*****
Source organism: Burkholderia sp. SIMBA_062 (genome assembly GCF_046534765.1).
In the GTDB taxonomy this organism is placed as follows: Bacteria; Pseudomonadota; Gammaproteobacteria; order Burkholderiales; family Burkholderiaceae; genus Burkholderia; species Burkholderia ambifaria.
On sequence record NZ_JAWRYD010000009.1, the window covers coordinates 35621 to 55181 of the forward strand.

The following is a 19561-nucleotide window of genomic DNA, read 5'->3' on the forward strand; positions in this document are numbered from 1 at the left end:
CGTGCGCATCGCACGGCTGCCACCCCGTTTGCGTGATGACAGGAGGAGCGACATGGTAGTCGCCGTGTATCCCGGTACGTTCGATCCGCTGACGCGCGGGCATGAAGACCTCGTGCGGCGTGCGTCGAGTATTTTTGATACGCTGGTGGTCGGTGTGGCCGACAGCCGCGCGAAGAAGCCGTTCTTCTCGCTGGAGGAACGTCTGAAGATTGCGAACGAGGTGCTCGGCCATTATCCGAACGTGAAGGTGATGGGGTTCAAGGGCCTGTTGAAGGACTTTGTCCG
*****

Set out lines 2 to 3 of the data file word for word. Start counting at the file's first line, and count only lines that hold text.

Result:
In the GTDB taxonomy this organism is placed as follows: Bacteria; Pseudomonadota; Gammaproteobacteria; order Burkholderiales; family Burkholderiaceae; genus Burkholderia; species Burkholderia ambifaria.
On sequence record NZ_JAWRYD010000009.1, the window covers coordinates 35621 to 55181 of the forward strand.